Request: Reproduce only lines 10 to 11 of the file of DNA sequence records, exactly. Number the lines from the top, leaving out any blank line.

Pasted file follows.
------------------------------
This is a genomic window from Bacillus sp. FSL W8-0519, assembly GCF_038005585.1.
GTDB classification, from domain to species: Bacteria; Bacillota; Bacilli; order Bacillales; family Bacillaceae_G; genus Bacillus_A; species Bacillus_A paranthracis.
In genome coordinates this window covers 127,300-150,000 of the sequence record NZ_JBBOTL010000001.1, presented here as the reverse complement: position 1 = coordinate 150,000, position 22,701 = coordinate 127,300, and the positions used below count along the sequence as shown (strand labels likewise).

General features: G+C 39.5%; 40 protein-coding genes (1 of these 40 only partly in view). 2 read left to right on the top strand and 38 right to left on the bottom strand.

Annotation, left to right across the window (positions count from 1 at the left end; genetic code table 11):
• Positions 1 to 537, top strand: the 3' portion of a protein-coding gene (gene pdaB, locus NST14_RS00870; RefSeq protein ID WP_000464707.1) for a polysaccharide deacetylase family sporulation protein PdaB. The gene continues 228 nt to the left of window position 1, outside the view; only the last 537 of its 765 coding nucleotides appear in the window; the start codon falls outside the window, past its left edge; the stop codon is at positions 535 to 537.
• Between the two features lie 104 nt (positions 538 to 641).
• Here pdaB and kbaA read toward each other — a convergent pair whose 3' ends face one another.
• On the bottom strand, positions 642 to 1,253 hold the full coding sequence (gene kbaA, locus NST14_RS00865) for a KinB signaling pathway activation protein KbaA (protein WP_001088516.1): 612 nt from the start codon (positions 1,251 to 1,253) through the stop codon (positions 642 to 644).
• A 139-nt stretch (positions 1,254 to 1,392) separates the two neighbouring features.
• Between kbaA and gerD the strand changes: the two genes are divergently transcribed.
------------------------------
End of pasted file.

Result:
• A 139-nt stretch (positions 1,254 to 1,392) separates the two neighbouring features.
• Between kbaA and gerD the strand changes: the two genes are divergently transcribed.